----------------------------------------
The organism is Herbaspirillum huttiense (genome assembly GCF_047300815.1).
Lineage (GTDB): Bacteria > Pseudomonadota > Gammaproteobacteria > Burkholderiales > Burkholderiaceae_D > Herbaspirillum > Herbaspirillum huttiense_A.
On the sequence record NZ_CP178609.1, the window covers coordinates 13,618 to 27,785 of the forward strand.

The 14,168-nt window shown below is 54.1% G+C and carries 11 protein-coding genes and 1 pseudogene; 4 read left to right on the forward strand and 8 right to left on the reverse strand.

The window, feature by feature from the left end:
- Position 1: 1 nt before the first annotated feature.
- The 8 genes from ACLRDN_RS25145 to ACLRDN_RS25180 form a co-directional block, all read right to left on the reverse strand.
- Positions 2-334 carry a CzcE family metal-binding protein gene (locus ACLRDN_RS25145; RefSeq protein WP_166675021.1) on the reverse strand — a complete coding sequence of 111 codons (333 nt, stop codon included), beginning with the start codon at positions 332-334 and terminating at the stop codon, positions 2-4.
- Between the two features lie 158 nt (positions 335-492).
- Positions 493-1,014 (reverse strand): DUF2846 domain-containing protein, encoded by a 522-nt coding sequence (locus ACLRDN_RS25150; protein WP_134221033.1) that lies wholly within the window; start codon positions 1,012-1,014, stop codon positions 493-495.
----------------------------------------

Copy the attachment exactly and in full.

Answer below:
The organism is Herbaspirillum huttiense (genome assembly GCF_047300815.1).
Lineage (GTDB): Bacteria > Pseudomonadota > Gammaproteobacteria > Burkholderiales > Burkholderiaceae_D > Herbaspirillum > Herbaspirillum huttiense_A.
On the sequence record NZ_CP178609.1, the window covers coordinates 13,618 to 27,785 of the forward strand.

The 14,168-nt window shown below is 54.1% G+C and carries 11 protein-coding genes and 1 pseudogene; 4 read left to right on the forward strand and 8 right to left on the reverse strand.

The window, feature by feature from the left end:
- Position 1: 1 nt before the first annotated feature.
- The 8 genes from ACLRDN_RS25145 to ACLRDN_RS25180 form a co-directional block, all read right to left on the reverse strand.
- Positions 2-334 carry a CzcE family metal-binding protein gene (locus ACLRDN_RS25145; RefSeq protein WP_166675021.1) on the reverse strand — a complete coding sequence of 111 codons (333 nt, stop codon included), beginning with the start codon at positions 332-334 and terminating at the stop codon, positions 2-4.
- Between the two features lie 158 nt (positions 335-492).
- Positions 493-1,014 (reverse strand): DUF2846 domain-containing protein, encoded by a 522-nt coding sequence (locus ACLRDN_RS25150; protein WP_134221033.1) that lies wholly within the window; start codon positions 1,012-1,014, stop codon positions 493-495.